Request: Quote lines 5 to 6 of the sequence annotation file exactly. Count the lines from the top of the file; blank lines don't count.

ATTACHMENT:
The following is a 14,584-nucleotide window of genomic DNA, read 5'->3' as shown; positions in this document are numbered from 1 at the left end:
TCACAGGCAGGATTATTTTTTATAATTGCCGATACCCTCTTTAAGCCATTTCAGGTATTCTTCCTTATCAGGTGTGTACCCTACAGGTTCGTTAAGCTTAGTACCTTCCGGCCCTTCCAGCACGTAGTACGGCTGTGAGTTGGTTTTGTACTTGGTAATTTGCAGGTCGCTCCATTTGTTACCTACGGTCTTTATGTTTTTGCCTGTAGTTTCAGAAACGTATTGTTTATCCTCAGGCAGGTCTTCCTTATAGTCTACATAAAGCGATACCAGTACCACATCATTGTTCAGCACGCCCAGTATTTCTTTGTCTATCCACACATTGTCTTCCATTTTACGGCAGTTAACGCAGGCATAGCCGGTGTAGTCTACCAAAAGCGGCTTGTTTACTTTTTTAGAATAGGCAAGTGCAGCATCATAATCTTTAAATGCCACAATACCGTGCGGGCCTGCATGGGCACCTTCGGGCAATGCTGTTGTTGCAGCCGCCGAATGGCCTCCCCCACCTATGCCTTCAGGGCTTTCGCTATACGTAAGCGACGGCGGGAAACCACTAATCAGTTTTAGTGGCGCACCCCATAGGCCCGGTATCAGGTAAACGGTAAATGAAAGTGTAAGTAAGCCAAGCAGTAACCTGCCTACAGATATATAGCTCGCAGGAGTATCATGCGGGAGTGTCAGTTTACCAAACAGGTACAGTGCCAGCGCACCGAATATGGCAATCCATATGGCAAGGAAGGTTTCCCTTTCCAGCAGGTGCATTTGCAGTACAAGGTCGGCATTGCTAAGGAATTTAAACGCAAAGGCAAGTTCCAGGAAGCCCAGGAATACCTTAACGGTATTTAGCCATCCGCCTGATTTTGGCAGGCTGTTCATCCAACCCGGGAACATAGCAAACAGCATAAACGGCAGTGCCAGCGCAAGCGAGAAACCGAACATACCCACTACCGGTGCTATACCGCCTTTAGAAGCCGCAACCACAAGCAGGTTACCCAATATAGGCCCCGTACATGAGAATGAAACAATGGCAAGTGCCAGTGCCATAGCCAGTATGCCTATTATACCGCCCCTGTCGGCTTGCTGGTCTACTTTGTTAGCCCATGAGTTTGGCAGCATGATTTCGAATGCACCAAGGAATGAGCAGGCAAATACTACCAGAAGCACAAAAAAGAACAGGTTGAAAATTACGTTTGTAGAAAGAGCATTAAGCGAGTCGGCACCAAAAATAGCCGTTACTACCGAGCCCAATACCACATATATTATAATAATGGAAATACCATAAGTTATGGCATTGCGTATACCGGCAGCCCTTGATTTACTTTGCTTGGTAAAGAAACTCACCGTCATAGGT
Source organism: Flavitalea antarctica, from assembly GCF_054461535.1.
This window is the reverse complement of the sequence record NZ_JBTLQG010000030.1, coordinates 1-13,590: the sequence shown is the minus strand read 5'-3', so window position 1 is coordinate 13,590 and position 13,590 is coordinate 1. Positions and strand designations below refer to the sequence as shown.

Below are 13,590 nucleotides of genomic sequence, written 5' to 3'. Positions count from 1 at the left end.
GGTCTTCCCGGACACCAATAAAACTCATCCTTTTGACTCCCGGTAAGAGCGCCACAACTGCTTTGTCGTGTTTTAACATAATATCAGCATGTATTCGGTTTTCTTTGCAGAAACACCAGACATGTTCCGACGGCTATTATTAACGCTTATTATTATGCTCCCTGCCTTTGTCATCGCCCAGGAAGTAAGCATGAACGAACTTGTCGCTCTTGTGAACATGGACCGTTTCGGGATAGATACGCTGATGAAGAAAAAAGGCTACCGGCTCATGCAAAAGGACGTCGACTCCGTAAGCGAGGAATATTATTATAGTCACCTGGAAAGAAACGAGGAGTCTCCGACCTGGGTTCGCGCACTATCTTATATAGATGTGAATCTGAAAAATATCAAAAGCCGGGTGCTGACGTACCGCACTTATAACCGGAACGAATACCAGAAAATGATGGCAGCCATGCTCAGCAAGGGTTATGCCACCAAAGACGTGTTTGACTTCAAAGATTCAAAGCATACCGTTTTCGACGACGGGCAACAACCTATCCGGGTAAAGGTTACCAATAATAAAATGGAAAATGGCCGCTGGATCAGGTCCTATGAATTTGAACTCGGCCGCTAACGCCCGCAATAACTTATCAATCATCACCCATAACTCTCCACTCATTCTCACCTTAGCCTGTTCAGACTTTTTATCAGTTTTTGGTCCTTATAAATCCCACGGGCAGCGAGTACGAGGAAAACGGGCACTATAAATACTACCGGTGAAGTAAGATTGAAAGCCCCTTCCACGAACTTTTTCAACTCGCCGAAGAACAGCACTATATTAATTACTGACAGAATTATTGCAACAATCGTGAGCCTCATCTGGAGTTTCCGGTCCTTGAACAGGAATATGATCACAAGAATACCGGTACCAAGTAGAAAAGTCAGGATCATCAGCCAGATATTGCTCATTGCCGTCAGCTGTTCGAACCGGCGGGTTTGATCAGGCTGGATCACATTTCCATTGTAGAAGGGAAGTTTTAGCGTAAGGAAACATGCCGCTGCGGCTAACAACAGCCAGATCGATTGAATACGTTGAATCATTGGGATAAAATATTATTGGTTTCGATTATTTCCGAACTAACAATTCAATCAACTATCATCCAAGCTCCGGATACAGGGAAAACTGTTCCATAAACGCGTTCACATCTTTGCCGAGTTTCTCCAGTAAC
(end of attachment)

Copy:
Below are 13,590 nucleotides of genomic sequence, written 5' to 3'. Positions count from 1 at the left end.
GGTCTTCCCGGACACCAATAAAACTCATCCTTTTGACTCCCGGTAAGAGCGCCACAACTGCTTTGTCGTGTTTTAACATAATATCAGCATGTATTCGGTTTTCTTTGCAGAAACACCAGACATGTTCCGACGGCTATTATTAACGCTTATTATTATGCTCCCTGCCTTTGTCATCGCCCAGGAAGTAAGCATGAACGAACTTGTCGCTCTTGTGAACATGGACCGTTTCGGGATAGATACGCTGATGAAGAAAAAAGGCTACCGGCTCATGCAAAAGGACGTCGACTCCGTAAGCGAGGAATATTATTATAGTCACCTGGAAAGAAACGAGGAGTCTCCGACCTGGGTTCGCGCACTATCTTATATAGATGTGAATCTGAAAAATATCAAAAGCCGGGTGCTGACGTACCGCACTTATAACCGGAACGAATACCAGAAAATGATGGCAGCCATGCTCAGCAAGGGTTATGCCACCAAAGACGTGTTTGACTTCAAAGATTCAAAGCATACCGTTTTCGACGACGGGCAACAACCTATCCGGGTAAAGGTTACCAATAATAAAATGGAAAATGGCCGCTGGATCAGGTCCTATGAATTTGAACTCGGCCGCTAACGCCCGCAATAACTTATCAATCATCACCCATAACTCTCCACTCATTCTCACCTTAGCCTGTTCAGACTTTTTATCAGTTTTTGGTCCTTATAAATCCCACGGGCAGCGAGTACGAGGAAAACGGGCACTATAAATACTACCGGTGAAGTAAGATTGAAAGCCCCTTCCACGAACTTTTTCAACTCGCCGAAGAACAGCACTATATTAATTACTGACAGAATTATTGCAACAATCGTGAGCCTCATCTGGAGTTTCCGGTCCTTGAACAGGAATATGATCACAAGAATACCGGTACCAAGTAGAAAAGTCAGGATCATCAGCCAGATATTGCTCATTGCCGTCAGCTGTTCGAACCGGCGGGTTTGATCAGGCTGGATCACATTTCCATTGTAGAAGGGAAGTTTTAGCGTAAGGAAACATGCCGCTGCGGCTAACAACAGCCAGATCGATTGAATACGTTGAATCATTGGGATAAAATATTATTGGTTTCGATTATTTCCGAACTAACAATTCAATCAACTATCATCCAAGCTCCGGATACAGGGAAAACTGTTCCATAAACGCGTTCACATCTTTGCCGAGTTTCTCCAGTAAC